Narasimha Jayakumar

Narasimha Jayakumar is chief business officer at Prior to this he was chief operating officer and business head of ecommerce for TV18 Home Shopping Network Limited.

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Will GST Finally Ease Tax Pains of Real Estate?

The real estate sector, one of the most highly taxed sectors in the country, is likely to witness far-reaching reforms under GST.

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With the deadline for the implementation of the Goods and Services Tax (GST) inching closer, stakeholders in Indian real estate are getting anxious. The monumental tax regime change will replace the multiple central, state, and local taxes with a single value added tax on goods and services across the country. Come July 1, various charges including excise duties, service tax, custom duty, octroi, purchase tax, VAT, sales tax, entry tax, and luxury tax will be subsumed in GST.

The motive behind this revolutionary move is to cleanse the economy of duplicity of taxes, create a unified Indian market with a transparent taxation system, which will enhance the country’s appeal as a global investment destination. Besides simplicity in the tax structure, the estimation that GST could push India’s GDP to grow beyond 8 percent is one of the much-extolled virtues of the new tax regime.

GST and Indian real estate

The real estate sector, one of the most highly taxed sectors in the country, is likely to witness far-reaching reforms under GST. A prominent benefit that the sector anticipates from GST is the reduction of tax burden on developers. Currently, developers bear multiple taxes on construction inputs, which gets added to their total cost of construction and are subsequently passed on to the buyer. By merging multiple indirect taxes into one and doing away with duplicate tax instances, GST could help reduce the cost of construction by 20-25 percent. This will also be supplemented by the removal of restrictions on utilisation of input credit which would increase the developers’ margin. While the hope of price reduction for under-construction properties has cheered homebuyers, a lot will depend on the final GST rates which are yet to be announced.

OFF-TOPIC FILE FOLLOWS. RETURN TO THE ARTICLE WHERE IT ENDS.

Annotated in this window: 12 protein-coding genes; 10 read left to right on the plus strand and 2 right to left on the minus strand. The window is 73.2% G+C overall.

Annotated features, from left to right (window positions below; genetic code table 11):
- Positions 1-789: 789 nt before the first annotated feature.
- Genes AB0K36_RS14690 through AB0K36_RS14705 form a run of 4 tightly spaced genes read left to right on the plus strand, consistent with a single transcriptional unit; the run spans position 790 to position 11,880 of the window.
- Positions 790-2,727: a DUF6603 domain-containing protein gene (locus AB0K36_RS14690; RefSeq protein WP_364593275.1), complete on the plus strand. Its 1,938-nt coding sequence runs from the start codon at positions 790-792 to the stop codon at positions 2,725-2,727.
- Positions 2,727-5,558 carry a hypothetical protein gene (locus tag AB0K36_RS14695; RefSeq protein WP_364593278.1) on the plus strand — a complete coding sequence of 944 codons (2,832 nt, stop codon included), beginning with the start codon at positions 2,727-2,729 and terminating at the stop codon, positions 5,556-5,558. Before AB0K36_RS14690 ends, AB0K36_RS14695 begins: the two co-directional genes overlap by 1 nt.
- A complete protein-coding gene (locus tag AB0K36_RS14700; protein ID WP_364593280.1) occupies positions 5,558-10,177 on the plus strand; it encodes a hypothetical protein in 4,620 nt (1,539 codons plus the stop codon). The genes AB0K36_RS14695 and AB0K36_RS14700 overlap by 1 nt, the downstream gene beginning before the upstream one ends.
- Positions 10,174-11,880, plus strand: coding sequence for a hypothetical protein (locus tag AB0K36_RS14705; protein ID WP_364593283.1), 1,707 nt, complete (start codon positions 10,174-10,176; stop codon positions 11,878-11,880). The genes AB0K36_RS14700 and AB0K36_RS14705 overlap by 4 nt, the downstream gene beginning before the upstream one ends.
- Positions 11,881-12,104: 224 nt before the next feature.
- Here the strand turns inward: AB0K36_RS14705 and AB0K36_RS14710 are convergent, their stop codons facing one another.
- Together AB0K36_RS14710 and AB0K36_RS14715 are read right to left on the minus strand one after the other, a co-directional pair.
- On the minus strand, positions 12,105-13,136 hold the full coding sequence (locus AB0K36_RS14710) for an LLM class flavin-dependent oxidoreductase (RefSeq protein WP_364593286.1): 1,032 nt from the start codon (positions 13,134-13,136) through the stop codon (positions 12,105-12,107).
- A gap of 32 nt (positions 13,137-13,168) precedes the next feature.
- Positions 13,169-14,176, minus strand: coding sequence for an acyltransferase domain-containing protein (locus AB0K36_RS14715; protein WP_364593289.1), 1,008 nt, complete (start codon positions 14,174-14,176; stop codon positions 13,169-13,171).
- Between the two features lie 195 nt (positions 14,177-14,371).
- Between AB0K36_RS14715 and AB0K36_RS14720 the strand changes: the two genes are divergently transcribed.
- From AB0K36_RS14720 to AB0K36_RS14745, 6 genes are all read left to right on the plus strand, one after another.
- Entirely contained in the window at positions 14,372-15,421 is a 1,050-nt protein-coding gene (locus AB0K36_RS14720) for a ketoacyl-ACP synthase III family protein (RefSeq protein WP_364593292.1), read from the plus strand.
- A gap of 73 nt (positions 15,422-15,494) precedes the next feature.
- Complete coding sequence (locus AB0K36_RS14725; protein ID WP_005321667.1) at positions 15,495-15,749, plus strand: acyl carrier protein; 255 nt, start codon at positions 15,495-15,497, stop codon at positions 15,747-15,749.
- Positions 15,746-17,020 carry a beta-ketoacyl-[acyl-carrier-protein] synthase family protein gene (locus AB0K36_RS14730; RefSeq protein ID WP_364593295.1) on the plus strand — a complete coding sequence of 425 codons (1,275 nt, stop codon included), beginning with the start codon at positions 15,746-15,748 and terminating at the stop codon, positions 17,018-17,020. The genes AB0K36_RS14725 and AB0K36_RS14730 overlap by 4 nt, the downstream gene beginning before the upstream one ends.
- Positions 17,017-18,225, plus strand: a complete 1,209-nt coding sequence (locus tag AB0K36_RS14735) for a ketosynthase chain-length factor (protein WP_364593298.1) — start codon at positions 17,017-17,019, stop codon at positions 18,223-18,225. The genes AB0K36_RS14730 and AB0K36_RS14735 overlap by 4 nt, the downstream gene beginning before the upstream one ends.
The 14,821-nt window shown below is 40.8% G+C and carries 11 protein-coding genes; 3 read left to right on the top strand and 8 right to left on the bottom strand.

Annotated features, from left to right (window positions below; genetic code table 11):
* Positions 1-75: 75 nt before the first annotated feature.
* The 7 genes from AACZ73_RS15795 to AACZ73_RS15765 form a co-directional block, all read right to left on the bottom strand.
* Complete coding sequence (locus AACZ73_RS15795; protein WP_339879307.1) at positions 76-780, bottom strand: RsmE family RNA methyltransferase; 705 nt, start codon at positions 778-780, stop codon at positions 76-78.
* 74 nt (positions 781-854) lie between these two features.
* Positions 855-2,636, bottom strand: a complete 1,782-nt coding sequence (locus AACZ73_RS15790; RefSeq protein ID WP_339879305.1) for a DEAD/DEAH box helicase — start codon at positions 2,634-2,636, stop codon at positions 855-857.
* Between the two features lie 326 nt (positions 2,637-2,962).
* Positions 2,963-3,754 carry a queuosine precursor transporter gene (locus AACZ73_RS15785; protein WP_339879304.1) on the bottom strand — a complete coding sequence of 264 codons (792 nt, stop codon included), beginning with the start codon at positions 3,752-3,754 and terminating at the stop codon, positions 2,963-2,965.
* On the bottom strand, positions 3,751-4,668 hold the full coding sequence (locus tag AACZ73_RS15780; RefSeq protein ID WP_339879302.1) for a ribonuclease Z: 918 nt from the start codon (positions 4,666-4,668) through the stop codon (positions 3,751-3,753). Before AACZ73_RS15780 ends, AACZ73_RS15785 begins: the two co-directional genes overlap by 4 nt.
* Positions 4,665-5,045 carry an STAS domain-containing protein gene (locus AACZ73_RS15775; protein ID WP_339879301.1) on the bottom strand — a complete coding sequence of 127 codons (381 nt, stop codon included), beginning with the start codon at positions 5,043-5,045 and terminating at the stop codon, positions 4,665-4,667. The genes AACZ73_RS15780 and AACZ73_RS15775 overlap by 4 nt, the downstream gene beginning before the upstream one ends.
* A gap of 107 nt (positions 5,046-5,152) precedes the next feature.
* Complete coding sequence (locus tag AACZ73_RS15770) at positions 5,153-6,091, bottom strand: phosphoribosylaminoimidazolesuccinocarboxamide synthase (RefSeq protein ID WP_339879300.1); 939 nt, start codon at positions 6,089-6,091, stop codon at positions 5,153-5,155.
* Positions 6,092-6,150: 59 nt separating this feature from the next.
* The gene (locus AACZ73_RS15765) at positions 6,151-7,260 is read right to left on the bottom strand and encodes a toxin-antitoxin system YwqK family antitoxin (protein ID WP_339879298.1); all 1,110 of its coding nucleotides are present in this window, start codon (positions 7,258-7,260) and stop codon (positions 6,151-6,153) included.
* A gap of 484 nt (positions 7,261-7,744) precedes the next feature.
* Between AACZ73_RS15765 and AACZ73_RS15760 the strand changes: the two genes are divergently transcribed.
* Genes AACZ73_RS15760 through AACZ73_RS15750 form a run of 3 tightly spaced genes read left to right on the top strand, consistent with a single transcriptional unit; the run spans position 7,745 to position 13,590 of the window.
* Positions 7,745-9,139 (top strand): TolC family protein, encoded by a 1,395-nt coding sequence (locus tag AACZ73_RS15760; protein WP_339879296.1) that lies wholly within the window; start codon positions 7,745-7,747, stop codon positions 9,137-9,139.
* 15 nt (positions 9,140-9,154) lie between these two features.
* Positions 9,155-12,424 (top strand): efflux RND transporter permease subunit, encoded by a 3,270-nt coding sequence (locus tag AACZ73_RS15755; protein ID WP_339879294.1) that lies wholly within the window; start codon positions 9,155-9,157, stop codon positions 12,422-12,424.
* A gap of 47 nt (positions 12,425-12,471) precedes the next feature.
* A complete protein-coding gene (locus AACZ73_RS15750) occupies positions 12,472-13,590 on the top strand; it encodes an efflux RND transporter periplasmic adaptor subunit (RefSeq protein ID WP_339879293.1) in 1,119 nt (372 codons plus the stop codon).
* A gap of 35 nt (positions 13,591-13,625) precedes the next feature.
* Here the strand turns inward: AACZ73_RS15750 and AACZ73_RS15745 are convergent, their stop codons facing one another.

Commercial segment

Meanwhile, commercial realty will not remain untouched by the abolishment of multiple taxes and even flow of credits. By streamlining the tax structure, GST will enhance ease of doing business in the country, which would attract greater investments. The automation of compliance procedures will be crucial in reducing errors and increasing efficiency.

Warehousing and logistics sector

The warehousing and logistics sector are also expected to be significant beneficiaries of GST with the focus shifting from tax saving to efficiency and technological advancement. It will spur consolidation of assets in the segment with developers choosing to have fewer warehouses albeit at critical locations. Enhanced organisation in the sector, in turn, would attract greater interest from private equity (PE) investors, since they would be able deploy a larger quantum of funds in fewer assets, making monitoring easier.


The retail industry, too, will see an indirect impact of GST due to increased efficiencies in the supply chain. The cost to customer, which is linked to taxation, will reduce significantly as the multiplicity of taxes will no longer be an issue.

Thus, it can be reasonably asserted that a comprehensive and uniform tax structure would instil greater transparency in the real estate sector, boosting buyer sentiments and augmenting the growth of the sector. The ambitious move involves an audit trail for superior control and monitoring of the sector, which in turn will build a level playing field for organised players across industries.

Disclaimer: The views expressed in the article above are those of the authors' and do not necessarily represent or reflect the views of this publishing house

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Narasimha Jayakumar GST real estate reforms

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